To do so, he must persuade Graham to disregard her deep friendship with Robert McNamara (Bruce Greenwood), the former defense secretary who commissioned the study. He also must convince her, against the advice of trusted lieutenants like Fritz Beebe (Tracy Letts) and Arthur Parsons (Bradley Whitford), that holding the government accountable is worth the risk of being sent to prison or shut down by Nixon and his henchmen.

Although the outcome is a given — Graham and Bradlee publish, and the Post and Times win a landmark First Amendment case before the Supreme Court — the proceedings convey a remarkable amount of drama thanks to the professionalism of the cast and crew. Spielberg is working off an excellent script by newcomer Liz Hannah and veteran writer/producer Josh Singer (TV’s beloved White House drama The West Wing, the Wikileaks movie The Fifth Estate and the award-winning journalism movie Spotlight). It doesn’t hurt that John Williams, almost certainly the greatest movie composer of all time, provides a compelling score.

The movie isn’t perfect. I was baffled by an apparent lack of exterior shots (maybe I missed them?) establishing who lived where, so that when in the third act Spielberg shows us what turns out to be the outside of Graham’s estate, I wasn’t sure whether a scene was about to take place in Bradlee’s home, Graham’s home, McNamara’s home or some previously unseen location. We get a moving late-film verbal tribute to Graham’s bravery from Bradlee’s (second) wife; unfortunately, the speech seems shoehorned in, since Tony Bradlee (Sarah Paulson) is a decidedly secondary character. And I wasn’t sure whether or not the movie was trying to convince me that Bradlee’s professionalism was compromised by his long-standing friendship with John and Jackie Kennedy.

Moreover, the film features the cliché of having a preoccupied character carelessly cross the street, forcing a car to stop short. In fact, that happens not once but twice — both times in front of the New York Times building in Manhattan. There are also some hackneyed long shots of an angry Nixon conversing with aides as ominous music plays. Shortly before the ending, the movie indulges in almost as big a cliché by having Graham tell Bradlee that “news is the first rough draft of history,” a standard-issue journalism platitude which the editor merely nods at thoughtfully.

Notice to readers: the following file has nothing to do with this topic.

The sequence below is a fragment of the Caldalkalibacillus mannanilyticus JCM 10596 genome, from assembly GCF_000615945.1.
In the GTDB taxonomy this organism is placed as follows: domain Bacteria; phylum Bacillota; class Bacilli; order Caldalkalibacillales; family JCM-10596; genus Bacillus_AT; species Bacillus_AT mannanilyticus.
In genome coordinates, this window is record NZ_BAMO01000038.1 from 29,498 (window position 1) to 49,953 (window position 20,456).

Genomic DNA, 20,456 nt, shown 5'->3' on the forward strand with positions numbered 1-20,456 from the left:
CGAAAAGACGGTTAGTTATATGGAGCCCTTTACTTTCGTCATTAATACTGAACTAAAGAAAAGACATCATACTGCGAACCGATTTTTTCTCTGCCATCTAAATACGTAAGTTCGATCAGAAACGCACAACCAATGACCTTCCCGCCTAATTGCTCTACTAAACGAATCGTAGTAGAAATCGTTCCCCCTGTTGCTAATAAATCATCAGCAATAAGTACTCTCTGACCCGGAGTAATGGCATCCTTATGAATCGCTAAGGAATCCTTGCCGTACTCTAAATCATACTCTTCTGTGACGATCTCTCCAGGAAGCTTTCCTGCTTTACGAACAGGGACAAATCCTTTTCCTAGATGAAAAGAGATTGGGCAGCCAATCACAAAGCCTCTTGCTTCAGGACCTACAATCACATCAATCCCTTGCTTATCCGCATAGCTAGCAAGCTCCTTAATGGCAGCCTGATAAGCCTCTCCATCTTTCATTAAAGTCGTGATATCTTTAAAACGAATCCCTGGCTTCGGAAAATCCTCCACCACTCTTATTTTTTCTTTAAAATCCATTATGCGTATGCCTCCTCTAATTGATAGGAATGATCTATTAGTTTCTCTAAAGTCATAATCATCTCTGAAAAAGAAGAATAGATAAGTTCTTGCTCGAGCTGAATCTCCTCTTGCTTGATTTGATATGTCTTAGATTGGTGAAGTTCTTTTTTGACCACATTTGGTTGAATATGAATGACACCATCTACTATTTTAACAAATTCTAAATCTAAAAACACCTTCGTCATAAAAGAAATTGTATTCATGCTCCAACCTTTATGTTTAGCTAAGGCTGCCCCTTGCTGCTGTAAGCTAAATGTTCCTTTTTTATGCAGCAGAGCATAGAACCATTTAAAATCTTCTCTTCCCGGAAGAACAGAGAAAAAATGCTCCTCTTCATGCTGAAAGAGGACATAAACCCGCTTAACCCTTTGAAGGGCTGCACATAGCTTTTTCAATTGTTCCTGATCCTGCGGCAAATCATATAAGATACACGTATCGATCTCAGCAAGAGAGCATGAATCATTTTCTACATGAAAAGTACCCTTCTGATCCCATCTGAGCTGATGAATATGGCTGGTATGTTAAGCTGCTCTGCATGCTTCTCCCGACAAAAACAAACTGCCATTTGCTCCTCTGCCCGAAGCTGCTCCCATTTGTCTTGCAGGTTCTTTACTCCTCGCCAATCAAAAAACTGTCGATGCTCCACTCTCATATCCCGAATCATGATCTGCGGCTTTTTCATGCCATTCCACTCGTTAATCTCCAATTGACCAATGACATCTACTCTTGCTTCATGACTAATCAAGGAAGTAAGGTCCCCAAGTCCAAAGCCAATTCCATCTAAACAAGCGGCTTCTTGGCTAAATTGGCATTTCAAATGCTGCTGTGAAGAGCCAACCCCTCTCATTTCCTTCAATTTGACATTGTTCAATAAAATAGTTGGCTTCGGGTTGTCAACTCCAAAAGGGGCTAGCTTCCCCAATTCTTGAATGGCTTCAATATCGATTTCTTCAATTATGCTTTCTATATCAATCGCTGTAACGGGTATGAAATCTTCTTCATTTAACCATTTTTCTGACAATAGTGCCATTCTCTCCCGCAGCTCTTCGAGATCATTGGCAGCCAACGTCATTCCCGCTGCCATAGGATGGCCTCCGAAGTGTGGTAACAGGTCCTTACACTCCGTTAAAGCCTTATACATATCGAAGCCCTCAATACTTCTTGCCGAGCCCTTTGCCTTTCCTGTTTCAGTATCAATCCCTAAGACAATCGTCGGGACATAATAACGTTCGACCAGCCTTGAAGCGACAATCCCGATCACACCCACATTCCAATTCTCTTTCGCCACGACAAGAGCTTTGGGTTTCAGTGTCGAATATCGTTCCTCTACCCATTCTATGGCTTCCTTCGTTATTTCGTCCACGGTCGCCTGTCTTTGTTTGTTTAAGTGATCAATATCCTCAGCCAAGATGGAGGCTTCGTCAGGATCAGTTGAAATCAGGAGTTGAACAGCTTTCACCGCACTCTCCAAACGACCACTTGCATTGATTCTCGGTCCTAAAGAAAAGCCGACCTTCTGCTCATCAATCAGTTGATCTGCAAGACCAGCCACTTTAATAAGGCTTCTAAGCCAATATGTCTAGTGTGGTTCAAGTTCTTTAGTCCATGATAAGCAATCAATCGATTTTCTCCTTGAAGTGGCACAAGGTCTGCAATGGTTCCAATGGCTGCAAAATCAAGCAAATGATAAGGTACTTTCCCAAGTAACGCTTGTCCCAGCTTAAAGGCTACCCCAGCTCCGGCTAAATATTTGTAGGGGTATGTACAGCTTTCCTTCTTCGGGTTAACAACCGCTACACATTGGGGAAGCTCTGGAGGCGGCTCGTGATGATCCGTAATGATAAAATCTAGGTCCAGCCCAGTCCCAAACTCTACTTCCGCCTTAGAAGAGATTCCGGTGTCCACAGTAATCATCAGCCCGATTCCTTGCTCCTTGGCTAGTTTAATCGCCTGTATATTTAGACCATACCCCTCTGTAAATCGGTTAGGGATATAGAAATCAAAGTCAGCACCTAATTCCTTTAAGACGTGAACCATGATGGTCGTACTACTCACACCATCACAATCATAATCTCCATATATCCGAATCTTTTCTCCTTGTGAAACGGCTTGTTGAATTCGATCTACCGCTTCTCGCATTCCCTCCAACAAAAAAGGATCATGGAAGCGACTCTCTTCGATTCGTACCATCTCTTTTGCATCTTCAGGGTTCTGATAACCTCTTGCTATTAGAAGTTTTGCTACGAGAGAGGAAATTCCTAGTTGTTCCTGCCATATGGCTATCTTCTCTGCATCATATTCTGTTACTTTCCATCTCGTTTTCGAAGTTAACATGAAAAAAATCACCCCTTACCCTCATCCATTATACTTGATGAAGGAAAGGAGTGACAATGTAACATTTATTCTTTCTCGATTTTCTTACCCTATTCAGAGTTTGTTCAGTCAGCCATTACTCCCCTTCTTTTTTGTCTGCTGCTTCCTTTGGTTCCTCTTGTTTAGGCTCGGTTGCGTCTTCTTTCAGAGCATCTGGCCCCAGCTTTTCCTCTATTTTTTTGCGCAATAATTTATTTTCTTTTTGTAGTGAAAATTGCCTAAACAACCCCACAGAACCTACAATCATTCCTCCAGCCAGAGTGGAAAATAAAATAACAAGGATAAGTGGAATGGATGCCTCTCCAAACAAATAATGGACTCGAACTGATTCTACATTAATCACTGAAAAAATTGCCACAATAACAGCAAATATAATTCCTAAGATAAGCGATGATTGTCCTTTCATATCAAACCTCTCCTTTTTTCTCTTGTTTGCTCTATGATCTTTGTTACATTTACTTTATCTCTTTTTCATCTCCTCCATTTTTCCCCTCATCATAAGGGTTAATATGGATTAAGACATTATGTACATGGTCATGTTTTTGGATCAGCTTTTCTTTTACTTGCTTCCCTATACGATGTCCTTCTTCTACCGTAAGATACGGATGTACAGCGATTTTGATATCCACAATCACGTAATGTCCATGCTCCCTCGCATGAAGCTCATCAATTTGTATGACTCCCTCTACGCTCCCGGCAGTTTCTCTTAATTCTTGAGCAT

Moments later, there’s a terrific shot of the pair walking out of the pressroom as Graham says something to the effect that she hoped to avoid anything so dramatic in the future. This is where The Post should have faded out; unfortunately, Spielberg can’t resist explaining the joke and shows us Watergate night watchman Frank Willis stumbling upon Nixon’s plumbers breaking into Democratic Party headquarters just shy of one year later.

Still, these are motes in the eye of a what on the whole is a very enjoyable historical drama. I doubt that The Post will inspire as many people to take up journalism as its effective sequel about uncovering the Watergate conspiracy, All the President’s Men, but it conveys an important message at a moment when the White House is occupied by a man at leaast as vindictive — but arguably far less principled — than Nixon.